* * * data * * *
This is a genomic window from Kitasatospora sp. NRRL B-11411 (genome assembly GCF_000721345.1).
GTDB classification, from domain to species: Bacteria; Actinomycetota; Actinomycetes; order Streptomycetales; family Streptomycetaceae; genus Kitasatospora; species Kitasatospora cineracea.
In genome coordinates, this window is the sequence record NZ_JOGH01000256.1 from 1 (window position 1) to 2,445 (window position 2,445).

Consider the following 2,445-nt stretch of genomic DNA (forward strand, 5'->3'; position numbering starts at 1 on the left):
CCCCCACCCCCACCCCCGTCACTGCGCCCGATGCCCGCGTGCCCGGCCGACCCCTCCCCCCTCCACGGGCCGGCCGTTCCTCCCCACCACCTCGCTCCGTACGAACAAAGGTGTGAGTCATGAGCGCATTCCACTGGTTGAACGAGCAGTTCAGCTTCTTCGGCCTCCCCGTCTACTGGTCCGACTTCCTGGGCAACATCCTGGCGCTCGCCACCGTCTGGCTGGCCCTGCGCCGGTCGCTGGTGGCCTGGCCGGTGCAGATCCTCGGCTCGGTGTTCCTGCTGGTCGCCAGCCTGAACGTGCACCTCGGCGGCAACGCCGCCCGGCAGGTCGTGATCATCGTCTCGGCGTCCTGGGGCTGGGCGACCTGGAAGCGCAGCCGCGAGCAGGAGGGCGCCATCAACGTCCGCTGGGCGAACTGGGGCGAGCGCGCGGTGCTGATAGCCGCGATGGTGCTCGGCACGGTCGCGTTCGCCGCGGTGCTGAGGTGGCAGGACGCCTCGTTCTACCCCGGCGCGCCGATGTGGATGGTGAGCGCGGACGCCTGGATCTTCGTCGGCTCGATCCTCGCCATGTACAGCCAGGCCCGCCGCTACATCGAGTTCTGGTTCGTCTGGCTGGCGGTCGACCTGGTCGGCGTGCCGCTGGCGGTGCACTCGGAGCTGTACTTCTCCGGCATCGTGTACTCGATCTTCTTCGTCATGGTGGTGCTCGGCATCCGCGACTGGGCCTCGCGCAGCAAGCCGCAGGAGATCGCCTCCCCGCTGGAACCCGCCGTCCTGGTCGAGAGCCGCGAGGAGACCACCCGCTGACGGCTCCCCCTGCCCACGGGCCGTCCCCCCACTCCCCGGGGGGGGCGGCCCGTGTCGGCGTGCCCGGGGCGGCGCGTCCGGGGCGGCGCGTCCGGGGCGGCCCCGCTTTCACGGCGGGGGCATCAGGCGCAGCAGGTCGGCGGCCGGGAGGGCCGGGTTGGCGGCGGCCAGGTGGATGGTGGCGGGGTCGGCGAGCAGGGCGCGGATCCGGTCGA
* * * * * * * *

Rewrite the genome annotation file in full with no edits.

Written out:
This is a genomic window from Kitasatospora sp. NRRL B-11411 (genome assembly GCF_000721345.1).
GTDB classification, from domain to species: Bacteria; Actinomycetota; Actinomycetes; order Streptomycetales; family Streptomycetaceae; genus Kitasatospora; species Kitasatospora cineracea.
In genome coordinates, this window is the sequence record NZ_JOGH01000256.1 from 1 (window position 1) to 2,445 (window position 2,445).

Consider the following 2,445-nt stretch of genomic DNA (forward strand, 5'->3'; position numbering starts at 1 on the left):
CCCCCACCCCCACCCCCGTCACTGCGCCCGATGCCCGCGTGCCCGGCCGACCCCTCCCCCCTCCACGGGCCGGCCGTTCCTCCCCACCACCTCGCTCCGTACGAACAAAGGTGTGAGTCATGAGCGCATTCCACTGGTTGAACGAGCAGTTCAGCTTCTTCGGCCTCCCCGTCTACTGGTCCGACTTCCTGGGCAACATCCTGGCGCTCGCCACCGTCTGGCTGGCCCTGCGCCGGTCGCTGGTGGCCTGGCCGGTGCAGATCCTCGGCTCGGTGTTCCTGCTGGTCGCCAGCCTGAACGTGCACCTCGGCGGCAACGCCGCCCGGCAGGTCGTGATCATCGTCTCGGCGTCCTGGGGCTGGGCGACCTGGAAGCGCAGCCGCGAGCAGGAGGGCGCCATCAACGTCCGCTGGGCGAACTGGGGCGAGCGCGCGGTGCTGATAGCCGCGATGGTGCTCGGCACGGTCGCGTTCGCCGCGGTGCTGAGGTGGCAGGACGCCTCGTTCTACCCCGGCGCGCCGATGTGGATGGTGAGCGCGGACGCCTGGATCTTCGTCGGCTCGATCCTCGCCATGTACAGCCAGGCCCGCCGCTACATCGAGTTCTGGTTCGTCTGGCTGGCGGTCGACCTGGTCGGCGTGCCGCTGGCGGTGCACTCGGAGCTGTACTTCTCCGGCATCGTGTACTCGATCTTCTTCGTCATGGTGGTGCTCGGCATCCGCGACTGGGCCTCGCGCAGCAAGCCGCAGGAGATCGCCTCCCCGCTGGAACCCGCCGTCCTGGTCGAGAGCCGCGAGGAGACCACCCGCTGACGGCTCCCCCTGCCCACGGGCCGTCCCCCCACTCCCCGGGGGGGGCGGCCCGTGTCGGCGTGCCCGGGGCGGCGCGTCCGGGGCGGCGCGTCCGGGGCGGCCCCGCTTTCACGGCGGGGGCATCAGGCGCAGCAGGTCGGCGGCCGGGAGGGCCGGGTTGGCGGCGGCCAGGTGGATGGTGGCGGGGTCGGCGAGCAGGGCGCGGATCCGGTCGA